During development, as motor axons first approach muscle, MuSK is activated in an Agrin-independent manner in the prospective synaptic zone, thereby directing motor axons to form synapses in the central region of muscle (Arber et al., 2002; Kim and Burden, 2008; Kummer et al., 2006). This muscle prepatterning is dependent upon Lrp4 and highly sensitive to MuSK dosage (Lin et al., 2001; Weatherbee et al., 2006). These results indicate that Lrp4 functions together with MuSK in prepatterning muscle and at later stages in development when Agrin is supplied by motor neurons to stabilize nascent synapses (Kummer et al., 2006). Our results demonstrate that BaF3 cells expressing Lrp4 and MuSK show a higher level of MuSK basal phosphorylation than BaF3 cells expressing MuSK alone. Because Lrp4 self-associates and interacts with MuSK, these data suggest that Lrp4 self-association may promote trans-phosphorylation and activation of MuSK, contributing to the low level of Agrin-independent MuSK activation that is critical for muscle prepatterning.
Mutations in lrp4, which truncate Lrp4 and lead to a loss of the cytoplasmic domain without disruption of the ectodomain, cause syndactyly without apparent defects in neuromuscular synapses (Drogemuller et al., 2007; Johnson et al., 2005). Our findings show that the cytoplasmic domain of Lrp4 is dispensable for Agrin-responsiveness. Together, these data suggest that the Lrp4 cytoplasmic domain has important signaling and/or anchoring functions in certain tissues but not at neuromuscular synapses.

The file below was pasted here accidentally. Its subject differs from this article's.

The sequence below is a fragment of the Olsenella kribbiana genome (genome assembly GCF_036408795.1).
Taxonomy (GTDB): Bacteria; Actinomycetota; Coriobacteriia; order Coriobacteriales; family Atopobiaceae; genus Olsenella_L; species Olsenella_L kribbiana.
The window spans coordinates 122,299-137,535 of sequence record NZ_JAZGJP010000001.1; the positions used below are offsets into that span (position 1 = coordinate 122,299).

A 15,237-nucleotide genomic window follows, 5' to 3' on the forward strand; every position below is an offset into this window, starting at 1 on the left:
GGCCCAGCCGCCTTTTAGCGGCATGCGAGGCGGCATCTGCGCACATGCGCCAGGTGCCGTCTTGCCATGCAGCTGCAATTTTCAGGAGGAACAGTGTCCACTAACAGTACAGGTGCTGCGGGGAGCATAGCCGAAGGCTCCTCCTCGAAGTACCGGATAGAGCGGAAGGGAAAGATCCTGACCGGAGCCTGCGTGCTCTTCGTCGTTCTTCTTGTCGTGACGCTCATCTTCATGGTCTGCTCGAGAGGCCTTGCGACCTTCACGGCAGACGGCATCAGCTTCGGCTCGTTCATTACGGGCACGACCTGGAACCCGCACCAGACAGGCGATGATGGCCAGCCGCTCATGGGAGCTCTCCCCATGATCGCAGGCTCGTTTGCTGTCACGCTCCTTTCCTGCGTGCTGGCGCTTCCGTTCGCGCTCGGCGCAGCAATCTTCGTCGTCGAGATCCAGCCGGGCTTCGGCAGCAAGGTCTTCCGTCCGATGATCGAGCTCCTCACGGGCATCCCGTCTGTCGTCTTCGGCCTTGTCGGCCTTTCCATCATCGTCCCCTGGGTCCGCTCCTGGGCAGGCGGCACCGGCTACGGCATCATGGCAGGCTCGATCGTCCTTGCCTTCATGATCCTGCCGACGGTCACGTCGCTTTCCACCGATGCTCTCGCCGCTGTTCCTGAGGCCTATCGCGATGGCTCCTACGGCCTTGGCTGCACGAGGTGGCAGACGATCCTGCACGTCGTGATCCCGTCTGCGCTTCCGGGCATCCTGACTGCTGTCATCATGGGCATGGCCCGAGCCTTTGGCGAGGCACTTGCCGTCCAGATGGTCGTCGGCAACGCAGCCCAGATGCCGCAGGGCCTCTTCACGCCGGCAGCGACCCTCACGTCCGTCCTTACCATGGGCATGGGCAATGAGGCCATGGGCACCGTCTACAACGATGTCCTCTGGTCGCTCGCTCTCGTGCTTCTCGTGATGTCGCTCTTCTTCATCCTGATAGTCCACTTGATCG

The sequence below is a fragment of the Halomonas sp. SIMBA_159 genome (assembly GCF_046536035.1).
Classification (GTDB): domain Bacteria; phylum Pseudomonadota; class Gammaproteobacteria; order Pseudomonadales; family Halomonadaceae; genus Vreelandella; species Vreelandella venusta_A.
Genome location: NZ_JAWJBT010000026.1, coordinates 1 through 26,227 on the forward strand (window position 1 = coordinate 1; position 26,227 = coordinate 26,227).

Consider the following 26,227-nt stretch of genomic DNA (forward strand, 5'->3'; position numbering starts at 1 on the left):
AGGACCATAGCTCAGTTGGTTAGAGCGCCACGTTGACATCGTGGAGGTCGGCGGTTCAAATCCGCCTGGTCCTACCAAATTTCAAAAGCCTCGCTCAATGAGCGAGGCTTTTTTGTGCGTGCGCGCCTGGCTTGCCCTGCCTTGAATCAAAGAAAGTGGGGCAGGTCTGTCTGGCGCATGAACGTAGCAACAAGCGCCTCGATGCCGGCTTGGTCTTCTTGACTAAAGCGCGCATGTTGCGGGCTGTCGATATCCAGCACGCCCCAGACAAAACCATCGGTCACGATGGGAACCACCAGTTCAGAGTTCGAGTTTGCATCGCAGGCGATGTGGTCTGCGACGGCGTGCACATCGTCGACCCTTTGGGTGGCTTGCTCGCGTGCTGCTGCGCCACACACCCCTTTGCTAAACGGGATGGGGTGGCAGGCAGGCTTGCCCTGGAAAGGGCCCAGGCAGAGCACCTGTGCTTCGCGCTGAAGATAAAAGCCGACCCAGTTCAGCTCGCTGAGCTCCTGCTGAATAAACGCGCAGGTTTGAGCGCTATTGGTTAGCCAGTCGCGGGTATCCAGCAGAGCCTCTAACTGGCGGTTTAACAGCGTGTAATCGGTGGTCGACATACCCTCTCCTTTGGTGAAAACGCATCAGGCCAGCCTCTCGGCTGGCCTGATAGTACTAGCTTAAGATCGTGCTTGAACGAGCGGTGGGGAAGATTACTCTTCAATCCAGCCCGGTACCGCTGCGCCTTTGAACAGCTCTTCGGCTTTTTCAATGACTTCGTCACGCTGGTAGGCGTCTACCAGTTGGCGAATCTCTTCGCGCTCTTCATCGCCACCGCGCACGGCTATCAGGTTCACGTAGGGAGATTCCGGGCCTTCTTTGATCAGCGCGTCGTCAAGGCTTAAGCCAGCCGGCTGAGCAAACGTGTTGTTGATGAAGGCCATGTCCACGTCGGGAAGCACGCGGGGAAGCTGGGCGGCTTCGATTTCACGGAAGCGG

Myasthenia gravis is an autoimmune disease that causes dysfunction of the neuromuscular synapse (Fambrough et al., 1973; Vincent and Drachman, 2002). Seventy percent of patients with myasthenia gravis carry auto-antibodies to AChRs and a separate ten percent carry auto-antibodies to MuSK (Vincent and Leite, 2005). Twenty percent of patients with myasthenia gravis are sero-negative for antibodies to AChR and MuSK, suggesting that they carry antibodies against other synaptic components (Vincent and Leite, 2005). It will be interesting to learn whether these patients carry auto-antibodies to Lrp4.
In addition to neuromuscular synapses, Lrp4, Agrin and MuSK are expressed in the central nervous system (Garcia-Osta et al., 2006; Ksiazek et al., 2007; Sanes and Lichtman, 2001; Tian et al., 2006; Weatherbee et al., 2006). Agrin binds the alpha3 subunit of the Na/K ATPase in neurons and regulates Na/K ATPase activity (Hilgenberg et al., 2006). Our results raise the possibility that neuronal Lrp4 may also function as a neuronal receptor for Agrin, associate with MuSK and have a role, analogous to its role at neuromuscular synapses, in the central nervous system. Lrp4 is also widely expressed in other developing tissues, but how Lrp4 participates in differentiation in these tissues is poorly understood (Weatherbee et al., 2006). Since many of these tissues do not express MuSK nor depend upon Agrin for their differentiation, our findings raise the possibility that Lrp4 binds ligands that are structurally akin to Agrin and associates with other receptor tyrosine kinases, like MuSK, in these tissues.